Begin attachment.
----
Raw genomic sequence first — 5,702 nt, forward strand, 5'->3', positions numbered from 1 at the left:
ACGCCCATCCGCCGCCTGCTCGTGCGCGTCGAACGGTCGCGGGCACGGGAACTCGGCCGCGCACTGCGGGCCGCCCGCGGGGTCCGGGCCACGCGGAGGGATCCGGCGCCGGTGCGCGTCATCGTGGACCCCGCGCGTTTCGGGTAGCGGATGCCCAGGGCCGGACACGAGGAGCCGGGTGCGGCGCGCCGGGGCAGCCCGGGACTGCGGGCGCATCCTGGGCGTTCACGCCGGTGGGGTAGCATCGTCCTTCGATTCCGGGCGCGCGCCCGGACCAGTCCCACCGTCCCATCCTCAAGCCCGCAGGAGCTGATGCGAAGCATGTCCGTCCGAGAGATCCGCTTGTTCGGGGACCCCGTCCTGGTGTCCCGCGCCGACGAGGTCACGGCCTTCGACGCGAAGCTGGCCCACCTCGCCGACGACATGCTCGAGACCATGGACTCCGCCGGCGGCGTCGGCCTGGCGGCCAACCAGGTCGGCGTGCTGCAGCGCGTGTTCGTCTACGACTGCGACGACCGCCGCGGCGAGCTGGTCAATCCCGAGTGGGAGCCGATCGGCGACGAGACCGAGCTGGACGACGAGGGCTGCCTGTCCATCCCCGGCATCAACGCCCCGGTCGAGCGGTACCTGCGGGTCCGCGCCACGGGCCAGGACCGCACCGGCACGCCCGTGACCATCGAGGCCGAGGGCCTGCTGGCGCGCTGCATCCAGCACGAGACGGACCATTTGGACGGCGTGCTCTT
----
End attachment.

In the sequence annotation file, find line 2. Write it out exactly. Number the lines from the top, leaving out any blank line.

ACGCCCATCCGCCGCCTGCTCGTGCGCGTCGAACGGTCGCGGGCACGGGAACTCGGCCGCGCACTGCGGGCCGCCCGCGGGGTCCGGGCCACGCGGAGGGATCCGGCGCCGGTGCGCGTCATCGTGGACCCCGCGCGTTTCGGGTAGCGGATGCCCAGGGCCGGACACGAGGAGCCGGGTGCGGCGCGCCGGGGCAGCCCGGGACTGCGGGCGCATCCTGGGCGTTCACGCCGGTGGGGTAGCATCGTCCTTCGATTCCGGGCGCGCGCCCGGACCAGTCCCACCGTCCCATCCTCAAGCCCGCAGGAGCTGATGCGAAGCATGTCCGTCCGAGAGATCCGCTTGTTCGGGGACCCCGTCCTGGTGTCCCGCGCCGACGAGGTCACGGCCTTCGACGCGAAGCTGGCCCACCTCGCCGACGACATGCTCGAGACCATGGACTCCGCCGGCGGCGTCGGCCTGGCGGCCAACCAGGTCGGCGTGCTGCAGCGCGTGTTCGTCTACGACTGCGACGACCGCCGCGGCGAGCTGGTCAATCCCGAGTGGGAGCCGATCGGCGACGAGACCGAGCTGGACGACGAGGGCTGCCTGTCCATCCCCGGCATCAACGCCCCGGTCGAGCGGTACCTGCGGGTCCGCGCCACGGGCCAGGACCGCACCGGCACGCCCGTGACCATCGAGGCCGAGGGCCTGCTGGCGCGCTGCATCCAGCACGAGACGGACCATTTGGACGGCGTGCTCTT